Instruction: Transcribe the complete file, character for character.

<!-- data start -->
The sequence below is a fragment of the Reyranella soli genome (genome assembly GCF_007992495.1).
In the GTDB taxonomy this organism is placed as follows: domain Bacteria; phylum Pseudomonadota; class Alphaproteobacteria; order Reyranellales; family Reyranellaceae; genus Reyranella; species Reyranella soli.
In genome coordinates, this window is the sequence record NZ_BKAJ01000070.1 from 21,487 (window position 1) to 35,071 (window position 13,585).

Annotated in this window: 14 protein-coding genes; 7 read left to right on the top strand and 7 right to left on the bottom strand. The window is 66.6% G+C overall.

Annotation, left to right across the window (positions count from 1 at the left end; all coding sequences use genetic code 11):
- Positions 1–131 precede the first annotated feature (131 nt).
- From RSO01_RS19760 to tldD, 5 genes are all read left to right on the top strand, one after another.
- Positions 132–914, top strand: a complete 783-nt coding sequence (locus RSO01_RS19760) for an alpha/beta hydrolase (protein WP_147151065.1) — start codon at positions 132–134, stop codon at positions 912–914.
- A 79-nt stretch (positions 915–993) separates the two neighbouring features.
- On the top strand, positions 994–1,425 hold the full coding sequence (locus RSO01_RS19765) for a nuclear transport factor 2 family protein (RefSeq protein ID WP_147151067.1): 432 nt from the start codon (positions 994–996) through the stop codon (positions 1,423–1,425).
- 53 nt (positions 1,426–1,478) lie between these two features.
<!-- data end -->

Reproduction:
The sequence below is a fragment of the Reyranella soli genome (genome assembly GCF_007992495.1).
In the GTDB taxonomy this organism is placed as follows: domain Bacteria; phylum Pseudomonadota; class Alphaproteobacteria; order Reyranellales; family Reyranellaceae; genus Reyranella; species Reyranella soli.
In genome coordinates, this window is the sequence record NZ_BKAJ01000070.1 from 21,487 (window position 1) to 35,071 (window position 13,585).

Annotated in this window: 14 protein-coding genes; 7 read left to right on the top strand and 7 right to left on the bottom strand. The window is 66.6% G+C overall.

Annotation, left to right across the window (positions count from 1 at the left end; all coding sequences use genetic code 11):
- Positions 1–131 precede the first annotated feature (131 nt).
- From RSO01_RS19760 to tldD, 5 genes are all read left to right on the top strand, one after another.
- Positions 132–914, top strand: a complete 783-nt coding sequence (locus RSO01_RS19760) for an alpha/beta hydrolase (protein WP_147151065.1) — start codon at positions 132–134, stop codon at positions 912–914.
- A 79-nt stretch (positions 915–993) separates the two neighbouring features.
- On the top strand, positions 994–1,425 hold the full coding sequence (locus RSO01_RS19765) for a nuclear transport factor 2 family protein (RefSeq protein ID WP_147151067.1): 432 nt from the start codon (positions 994–996) through the stop codon (positions 1,423–1,425).
- 53 nt (positions 1,426–1,478) lie between these two features.